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Worker Sacked For Looking For A New Job At Work Wins Dismissal Case

Worker sacked for looking for a new job at work wins dismissal case

A young Melbourne graphic designer has been awarded $10,000 compensation after he was sacked for using company computers and phones for personal use, including to look for a new job.

The Fair Work Commission described the behaviour of the worker’s manager as “unreasonable” and at times “irrational”. 

The details

Stuart Chadwick worked for Amber Traffic Management since March 2016, and had been subjected to continual harsh criticism from his boss for making mistakes, and also for using office resources for personal use, including to access social media, play music, and even look for other employment.

In May 2017, things came to a head when Mr Chadwick told his boss he had been emailing copies of his own work to his personal email account because he wanted to build a portfolio to help him get another position with a different company.

The boss told Mr Chadwick to delete the emails, before demanding to see the account, after which Mr Chadwick said, “are you happy with invading my privacy?”

After he left the office, Mr Chadwick was fired by text message that day.

In a later email, the company told Mr Chadwick that he had been sacked for “your serious misconduct and continuous failure to perform to expected standards, along with willful or deliberate behaviour by you that is inconsistent with the continuation of your contract of employment”.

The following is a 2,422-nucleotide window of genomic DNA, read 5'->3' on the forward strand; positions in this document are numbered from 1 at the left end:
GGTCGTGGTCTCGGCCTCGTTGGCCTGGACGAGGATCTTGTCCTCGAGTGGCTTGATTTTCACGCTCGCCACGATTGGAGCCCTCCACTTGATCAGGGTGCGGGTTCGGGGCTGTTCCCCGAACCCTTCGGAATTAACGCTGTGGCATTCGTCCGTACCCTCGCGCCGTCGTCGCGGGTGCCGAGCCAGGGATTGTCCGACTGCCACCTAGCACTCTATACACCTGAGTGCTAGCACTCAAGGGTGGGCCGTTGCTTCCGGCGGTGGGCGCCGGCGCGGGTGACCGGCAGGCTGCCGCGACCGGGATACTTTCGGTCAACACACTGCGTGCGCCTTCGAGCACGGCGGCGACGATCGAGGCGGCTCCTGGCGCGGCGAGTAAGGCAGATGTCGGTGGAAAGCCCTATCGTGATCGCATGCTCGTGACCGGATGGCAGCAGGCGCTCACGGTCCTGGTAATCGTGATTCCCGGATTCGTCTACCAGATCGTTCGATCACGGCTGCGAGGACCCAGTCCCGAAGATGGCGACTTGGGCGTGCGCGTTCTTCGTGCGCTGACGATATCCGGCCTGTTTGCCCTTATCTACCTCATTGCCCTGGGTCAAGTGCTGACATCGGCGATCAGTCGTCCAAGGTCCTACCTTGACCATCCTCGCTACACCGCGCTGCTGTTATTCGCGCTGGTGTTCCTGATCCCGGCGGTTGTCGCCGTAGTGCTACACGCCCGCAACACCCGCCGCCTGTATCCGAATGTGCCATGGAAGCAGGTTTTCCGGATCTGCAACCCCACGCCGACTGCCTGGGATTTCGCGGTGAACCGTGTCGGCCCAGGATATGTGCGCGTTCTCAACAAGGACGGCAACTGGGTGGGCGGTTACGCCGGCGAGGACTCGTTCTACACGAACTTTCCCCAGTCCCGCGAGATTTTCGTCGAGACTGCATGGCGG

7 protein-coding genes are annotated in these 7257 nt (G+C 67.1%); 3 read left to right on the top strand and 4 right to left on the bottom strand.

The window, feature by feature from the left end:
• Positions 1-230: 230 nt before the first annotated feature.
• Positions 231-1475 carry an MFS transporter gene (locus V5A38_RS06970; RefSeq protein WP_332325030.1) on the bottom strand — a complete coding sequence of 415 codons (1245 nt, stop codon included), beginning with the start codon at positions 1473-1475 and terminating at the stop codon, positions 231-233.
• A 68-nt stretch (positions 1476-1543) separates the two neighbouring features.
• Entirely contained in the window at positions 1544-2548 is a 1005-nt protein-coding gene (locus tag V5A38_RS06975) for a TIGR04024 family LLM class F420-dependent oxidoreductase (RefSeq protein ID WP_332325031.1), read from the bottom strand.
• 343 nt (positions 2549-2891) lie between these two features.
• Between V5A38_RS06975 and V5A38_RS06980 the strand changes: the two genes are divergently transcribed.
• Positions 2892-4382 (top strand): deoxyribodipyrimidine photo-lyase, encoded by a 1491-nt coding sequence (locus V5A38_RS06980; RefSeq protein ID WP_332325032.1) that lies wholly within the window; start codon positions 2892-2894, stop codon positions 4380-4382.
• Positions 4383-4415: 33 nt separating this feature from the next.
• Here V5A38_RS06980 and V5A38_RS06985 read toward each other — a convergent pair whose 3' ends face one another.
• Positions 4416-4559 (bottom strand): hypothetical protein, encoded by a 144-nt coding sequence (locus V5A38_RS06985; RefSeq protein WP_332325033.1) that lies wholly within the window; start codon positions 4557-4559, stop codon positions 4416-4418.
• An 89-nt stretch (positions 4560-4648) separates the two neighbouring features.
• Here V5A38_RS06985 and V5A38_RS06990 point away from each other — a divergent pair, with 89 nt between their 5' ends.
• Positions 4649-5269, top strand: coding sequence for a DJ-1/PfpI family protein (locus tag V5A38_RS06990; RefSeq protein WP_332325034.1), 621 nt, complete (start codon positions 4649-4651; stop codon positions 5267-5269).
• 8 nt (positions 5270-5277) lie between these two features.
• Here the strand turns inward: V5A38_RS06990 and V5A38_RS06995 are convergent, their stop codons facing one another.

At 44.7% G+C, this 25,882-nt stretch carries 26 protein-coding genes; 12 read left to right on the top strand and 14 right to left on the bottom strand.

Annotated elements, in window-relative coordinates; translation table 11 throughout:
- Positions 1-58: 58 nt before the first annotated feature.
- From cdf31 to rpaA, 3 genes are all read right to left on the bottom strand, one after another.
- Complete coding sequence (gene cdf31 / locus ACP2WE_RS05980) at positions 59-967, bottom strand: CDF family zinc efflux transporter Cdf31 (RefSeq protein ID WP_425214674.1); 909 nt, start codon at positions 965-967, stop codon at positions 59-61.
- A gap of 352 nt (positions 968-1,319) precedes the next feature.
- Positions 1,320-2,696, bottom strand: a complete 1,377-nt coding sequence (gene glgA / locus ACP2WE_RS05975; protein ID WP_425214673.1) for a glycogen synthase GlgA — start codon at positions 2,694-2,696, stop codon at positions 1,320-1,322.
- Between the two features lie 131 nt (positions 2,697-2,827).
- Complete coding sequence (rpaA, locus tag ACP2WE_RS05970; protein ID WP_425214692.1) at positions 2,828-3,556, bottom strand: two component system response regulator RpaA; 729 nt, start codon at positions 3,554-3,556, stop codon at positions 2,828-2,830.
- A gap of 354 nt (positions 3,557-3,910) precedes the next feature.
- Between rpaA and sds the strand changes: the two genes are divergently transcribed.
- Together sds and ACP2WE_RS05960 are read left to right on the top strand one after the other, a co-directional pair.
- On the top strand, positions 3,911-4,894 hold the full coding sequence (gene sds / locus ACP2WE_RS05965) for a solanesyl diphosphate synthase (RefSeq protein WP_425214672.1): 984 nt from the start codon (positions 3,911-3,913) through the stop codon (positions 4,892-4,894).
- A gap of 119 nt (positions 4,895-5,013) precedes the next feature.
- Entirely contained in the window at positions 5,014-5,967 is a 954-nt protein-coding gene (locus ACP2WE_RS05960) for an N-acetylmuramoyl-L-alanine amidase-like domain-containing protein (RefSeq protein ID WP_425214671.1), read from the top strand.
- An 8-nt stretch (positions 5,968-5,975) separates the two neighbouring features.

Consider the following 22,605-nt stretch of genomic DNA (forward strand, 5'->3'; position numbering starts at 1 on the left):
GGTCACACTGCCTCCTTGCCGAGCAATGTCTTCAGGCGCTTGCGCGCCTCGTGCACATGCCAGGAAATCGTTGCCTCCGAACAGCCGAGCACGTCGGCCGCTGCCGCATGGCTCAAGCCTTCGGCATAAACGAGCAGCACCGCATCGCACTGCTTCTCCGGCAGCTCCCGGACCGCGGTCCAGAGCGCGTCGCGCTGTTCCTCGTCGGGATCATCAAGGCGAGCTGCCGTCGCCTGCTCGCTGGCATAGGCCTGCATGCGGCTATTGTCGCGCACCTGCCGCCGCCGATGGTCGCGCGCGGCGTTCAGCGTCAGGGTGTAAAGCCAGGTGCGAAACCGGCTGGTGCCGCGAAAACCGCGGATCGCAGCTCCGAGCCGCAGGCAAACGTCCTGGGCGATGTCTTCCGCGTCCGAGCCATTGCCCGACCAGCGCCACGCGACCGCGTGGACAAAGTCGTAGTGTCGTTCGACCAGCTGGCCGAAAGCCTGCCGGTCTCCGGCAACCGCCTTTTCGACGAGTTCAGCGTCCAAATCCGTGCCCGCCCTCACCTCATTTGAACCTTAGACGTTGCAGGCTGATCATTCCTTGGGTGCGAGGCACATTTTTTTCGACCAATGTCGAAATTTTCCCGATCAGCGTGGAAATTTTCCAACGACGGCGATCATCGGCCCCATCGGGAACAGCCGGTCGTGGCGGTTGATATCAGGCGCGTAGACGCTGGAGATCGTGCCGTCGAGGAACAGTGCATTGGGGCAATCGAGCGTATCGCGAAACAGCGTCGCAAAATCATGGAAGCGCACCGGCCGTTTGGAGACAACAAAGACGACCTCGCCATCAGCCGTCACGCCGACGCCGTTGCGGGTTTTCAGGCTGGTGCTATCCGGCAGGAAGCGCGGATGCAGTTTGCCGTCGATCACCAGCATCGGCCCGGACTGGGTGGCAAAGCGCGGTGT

The email listed Mr Chadwick’s continuous use of phone and company PC for personal matters during work hours as one of the reasons for dismissal. 

Manager’s behaviour ‘unreasonable’ and ‘irrational’

Fair Work Commissioner Nicholas Wilson was critical of Amber Traffic Management, describing the manager’s behaviour as “unreasonable” and at times “irrational”.

He found that Mr Chadwick’s dismissal was harsh, as well as unjust and unreasonable, because there was insufficient grounds for him to be dismissed.

“I am unable to be satisfied that there was a valid reason for Mr Chadwick’s termination of employment either to the extent that Mr Chadwick’s work performance in all the circumstances or his use of technology at work warranted his termination, or that he committed a breach of serious misconduct in the form of his copying and alleged distribution of designs he had created while employed by Amber Traffic Management,” Commissioner Wilson said.

As reinstatement wasn’t considered appropriate, Commissioner Wilson ordered that Amber Traffic Management pay Mr Chadwick $10,374 in compensation.

Fair Work Commissioner Nicholas Wilson.

Workers should know company policies

Miles Heffernan, Director of Litigation at Industrial Relations Claims, said it’s important for all employees to know their company’s policies when it comes to personal use of company equipment.

“Most workplaces are reasonable and will give a certain amount of leeway if someone is checking personal emails or making a personal call on the company mobile,” he said.

“But make no mistake, if it belongs to the company, then it should only be used for company business, unless you are told otherwise.

“And as for spending all day checking your Facebook, or listening to music, or yabbering to your mates on the phone about the weekend when you’re supposed to be working, well then, you’re asking for trouble,” Mr Heffernan said.

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